Chopin, Bach, U2
Piano teacher finds magic in music
Brenda Degner is from Kansas, home to Dorothy who wore red shoes and happened upon a yellow brick road in a dream populated by Munchkins. For 4-year-old Brenda, that kind of magic happened not in the middle of fields of grain, but at a piano bench, beginning as soon as her fingers reached the keyboard.
The piano was a gloriously melodic whirlwind that would carry her from the Kansas plains to Chicago, and finally to North Florida where she shares her passion for music with others young and old.
A piano teacher, Degner is also the vice president of the Tallahassee Music Teachers Association, a chapter of a national organization. But she is, in many ways, much more than just these titles. She is a listener, a counselor, a muse and someone who makes long-held dreams come true — as hers have.
By age 8, Degner had graduated in Kansas from group to private piano lessons. In high school and in college, she also played the flute, but it was piano that always held her heart.
While studying piano pedagogy and performance at Trinity International University in Illinois, she developed a love of Chopin and Bach and adored choral music, along with, she softly giggles, occasionally rocking out to the band U2. Thus was born a teacher whose goal is to impart a love of music and an ability to understand its nuances. She delights in introducing others to the pleasures of music making.
Arriving in Tallahassee in 2016 when her husband’s work brought the couple to Florida, Degner, who taught private lessons for 20 years in the Midwest, was eager to connect with students and other music teachers.
“The Music Teachers Association blew me away,” she said of the 40-plus member group. “We constantly network and discuss teaching methods, and the presentations allow each of us to grow.” Degner mentioned seminars on teaching students with autism and “How to Guide Students When Their Hands Grow.”
“We also put on master classes with famous teachers for us to see how they handle students and what they emphasize in their music,” she added.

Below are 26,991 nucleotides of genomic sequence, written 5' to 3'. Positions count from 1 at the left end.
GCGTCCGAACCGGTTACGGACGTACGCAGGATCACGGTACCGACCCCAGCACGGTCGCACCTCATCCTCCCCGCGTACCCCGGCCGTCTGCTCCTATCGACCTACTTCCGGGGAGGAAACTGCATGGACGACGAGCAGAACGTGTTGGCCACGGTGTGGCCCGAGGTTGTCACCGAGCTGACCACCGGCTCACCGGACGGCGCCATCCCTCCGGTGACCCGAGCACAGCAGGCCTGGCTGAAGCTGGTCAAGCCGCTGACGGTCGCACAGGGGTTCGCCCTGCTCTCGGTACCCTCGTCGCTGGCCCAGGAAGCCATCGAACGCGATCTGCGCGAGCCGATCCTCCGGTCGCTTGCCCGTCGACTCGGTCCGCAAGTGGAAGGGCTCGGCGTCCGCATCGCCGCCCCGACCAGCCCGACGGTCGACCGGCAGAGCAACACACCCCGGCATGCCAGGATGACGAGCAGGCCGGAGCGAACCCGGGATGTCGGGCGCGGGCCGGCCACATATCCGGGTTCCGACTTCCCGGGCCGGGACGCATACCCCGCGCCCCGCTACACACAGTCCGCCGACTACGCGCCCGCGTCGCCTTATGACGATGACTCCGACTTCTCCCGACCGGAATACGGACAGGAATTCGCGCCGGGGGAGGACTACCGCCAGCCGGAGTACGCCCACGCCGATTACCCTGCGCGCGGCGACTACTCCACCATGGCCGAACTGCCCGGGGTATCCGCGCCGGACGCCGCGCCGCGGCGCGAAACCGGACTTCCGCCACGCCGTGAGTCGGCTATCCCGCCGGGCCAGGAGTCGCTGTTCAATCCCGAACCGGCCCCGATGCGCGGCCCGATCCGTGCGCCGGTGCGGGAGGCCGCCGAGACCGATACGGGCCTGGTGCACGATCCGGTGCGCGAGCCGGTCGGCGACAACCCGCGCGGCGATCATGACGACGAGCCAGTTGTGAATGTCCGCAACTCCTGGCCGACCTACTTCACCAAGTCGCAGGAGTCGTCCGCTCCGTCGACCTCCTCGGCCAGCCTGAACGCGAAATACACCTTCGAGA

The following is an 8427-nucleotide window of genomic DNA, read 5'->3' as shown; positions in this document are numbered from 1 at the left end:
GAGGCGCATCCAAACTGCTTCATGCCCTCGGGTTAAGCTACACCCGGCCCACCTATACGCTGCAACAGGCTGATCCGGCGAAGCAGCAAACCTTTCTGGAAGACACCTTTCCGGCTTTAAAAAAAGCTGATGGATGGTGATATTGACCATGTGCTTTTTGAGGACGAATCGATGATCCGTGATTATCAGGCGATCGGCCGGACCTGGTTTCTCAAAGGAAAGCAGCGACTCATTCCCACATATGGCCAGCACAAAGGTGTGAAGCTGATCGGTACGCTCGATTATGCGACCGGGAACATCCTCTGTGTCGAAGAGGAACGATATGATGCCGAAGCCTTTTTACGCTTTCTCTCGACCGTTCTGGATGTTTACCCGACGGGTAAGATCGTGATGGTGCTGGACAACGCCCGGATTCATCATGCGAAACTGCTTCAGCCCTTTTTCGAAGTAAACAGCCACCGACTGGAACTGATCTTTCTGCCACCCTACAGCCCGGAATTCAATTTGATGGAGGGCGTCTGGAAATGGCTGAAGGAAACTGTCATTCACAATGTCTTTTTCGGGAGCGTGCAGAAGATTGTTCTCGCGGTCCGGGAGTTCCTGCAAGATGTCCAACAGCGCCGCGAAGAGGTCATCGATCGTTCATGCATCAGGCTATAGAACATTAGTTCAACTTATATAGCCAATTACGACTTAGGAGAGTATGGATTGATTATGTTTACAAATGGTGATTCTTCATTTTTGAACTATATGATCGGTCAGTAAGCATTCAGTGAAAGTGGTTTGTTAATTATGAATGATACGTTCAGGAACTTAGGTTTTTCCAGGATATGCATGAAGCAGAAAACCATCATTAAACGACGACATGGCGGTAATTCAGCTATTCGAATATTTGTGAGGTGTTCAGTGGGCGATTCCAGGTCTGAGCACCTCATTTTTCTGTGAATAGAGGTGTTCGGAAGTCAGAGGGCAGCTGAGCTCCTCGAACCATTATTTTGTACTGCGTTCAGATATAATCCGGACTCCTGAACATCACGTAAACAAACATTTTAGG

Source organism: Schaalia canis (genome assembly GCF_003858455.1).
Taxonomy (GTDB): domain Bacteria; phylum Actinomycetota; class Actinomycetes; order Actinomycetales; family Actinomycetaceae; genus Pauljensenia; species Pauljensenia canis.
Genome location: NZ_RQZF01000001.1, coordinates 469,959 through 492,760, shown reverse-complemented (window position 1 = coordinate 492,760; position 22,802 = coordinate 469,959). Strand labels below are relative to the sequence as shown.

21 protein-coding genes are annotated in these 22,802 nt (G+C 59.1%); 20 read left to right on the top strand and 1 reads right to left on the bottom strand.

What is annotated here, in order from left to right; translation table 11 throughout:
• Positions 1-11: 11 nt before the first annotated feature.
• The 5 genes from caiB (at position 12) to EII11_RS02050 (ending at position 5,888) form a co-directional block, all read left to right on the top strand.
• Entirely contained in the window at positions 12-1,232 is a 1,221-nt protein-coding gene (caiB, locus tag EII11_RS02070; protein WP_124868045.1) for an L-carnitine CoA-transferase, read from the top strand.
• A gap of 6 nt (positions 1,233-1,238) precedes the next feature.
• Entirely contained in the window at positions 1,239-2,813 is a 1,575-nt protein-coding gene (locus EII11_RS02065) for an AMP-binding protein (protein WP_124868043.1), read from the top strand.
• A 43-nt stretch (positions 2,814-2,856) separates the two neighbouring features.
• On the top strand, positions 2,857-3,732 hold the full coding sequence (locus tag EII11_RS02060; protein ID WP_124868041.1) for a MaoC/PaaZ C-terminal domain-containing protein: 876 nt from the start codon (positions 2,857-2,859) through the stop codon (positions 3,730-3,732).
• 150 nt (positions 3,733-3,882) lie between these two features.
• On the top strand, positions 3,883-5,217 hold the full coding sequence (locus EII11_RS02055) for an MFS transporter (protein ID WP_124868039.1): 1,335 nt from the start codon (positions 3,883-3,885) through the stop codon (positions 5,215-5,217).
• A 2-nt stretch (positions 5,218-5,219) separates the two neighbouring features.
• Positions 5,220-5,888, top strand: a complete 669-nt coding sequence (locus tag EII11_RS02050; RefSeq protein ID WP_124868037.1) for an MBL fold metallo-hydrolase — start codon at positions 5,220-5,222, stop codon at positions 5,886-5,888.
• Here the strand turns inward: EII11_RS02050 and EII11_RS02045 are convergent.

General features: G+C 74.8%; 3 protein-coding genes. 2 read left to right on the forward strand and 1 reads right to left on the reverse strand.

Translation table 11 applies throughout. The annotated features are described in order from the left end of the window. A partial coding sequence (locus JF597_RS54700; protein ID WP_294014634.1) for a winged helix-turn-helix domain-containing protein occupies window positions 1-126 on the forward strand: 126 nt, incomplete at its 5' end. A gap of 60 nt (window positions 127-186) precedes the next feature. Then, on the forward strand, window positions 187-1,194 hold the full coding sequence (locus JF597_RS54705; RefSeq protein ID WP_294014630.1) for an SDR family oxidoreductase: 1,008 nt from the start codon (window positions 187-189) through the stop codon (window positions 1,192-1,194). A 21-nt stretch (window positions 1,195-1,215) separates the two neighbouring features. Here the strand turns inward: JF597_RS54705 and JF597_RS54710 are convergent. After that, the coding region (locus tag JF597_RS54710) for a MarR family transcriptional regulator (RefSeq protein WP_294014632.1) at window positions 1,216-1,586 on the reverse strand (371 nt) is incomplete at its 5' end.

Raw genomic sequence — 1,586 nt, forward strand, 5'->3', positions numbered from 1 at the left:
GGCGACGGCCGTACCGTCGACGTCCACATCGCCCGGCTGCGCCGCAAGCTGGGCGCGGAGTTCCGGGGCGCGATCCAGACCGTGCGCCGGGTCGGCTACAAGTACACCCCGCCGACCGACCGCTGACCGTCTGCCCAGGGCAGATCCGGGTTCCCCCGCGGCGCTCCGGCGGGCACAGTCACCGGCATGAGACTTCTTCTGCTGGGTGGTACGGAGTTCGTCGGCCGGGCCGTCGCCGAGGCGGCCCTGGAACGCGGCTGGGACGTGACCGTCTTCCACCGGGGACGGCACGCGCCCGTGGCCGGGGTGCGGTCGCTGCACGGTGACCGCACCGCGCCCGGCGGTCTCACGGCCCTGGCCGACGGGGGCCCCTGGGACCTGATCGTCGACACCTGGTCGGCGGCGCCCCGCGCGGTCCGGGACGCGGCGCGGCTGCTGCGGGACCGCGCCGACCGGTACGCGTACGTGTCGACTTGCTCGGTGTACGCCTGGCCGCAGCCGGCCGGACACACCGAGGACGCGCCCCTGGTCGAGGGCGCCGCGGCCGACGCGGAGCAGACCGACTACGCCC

Degner’s curriculum might either thrill or intimidate a piano student, but all of it is necessary if a student is to become proficient: music theory, ear-training, music history and technique.
She admits that one of the challenges for beginning students is the need to practice. But, she said, “I’ve never heard an adult say they were glad when their mother let them stop taking piano.”
In fact, a number of Degner’s students are adults. They wriggled out of that hour a day at the keyboard but now want to try again.
“One wanted to learn to play ragtime,” she said. “Another adult wanted to play Elton John’s music. And another woman with a history of early onset dementia in her family wanted to keep her brain active by learning to play.”
Degner said that adults, college students and many high schoolers are self-motivated and progress quickly.
These days, the pandemic has made for a new way of teaching for Degner and others. In that, one of her sons, who is studying to be a sound engineer and knows a lot about computers, has been helpful.
Degner is equipped with a camera mounted beside her that shows both her face and her hands. A second camera above the piano displays just her fingers as they move along the keyboard.
“I can honestly say that my students are progressing just as well from their homes as they were before,” she said.
Now, the only challenge she faces from the pandemic is from her other son, an FSU drummer, who practices at home “six hours a day” in the room beside hers. “Thank goodness for sound-proofing,” she said.
Degner’s wish for all piano students everywhere?
“I want them to enjoy the music, to grow from it. Music will let you express yourself and feel free.”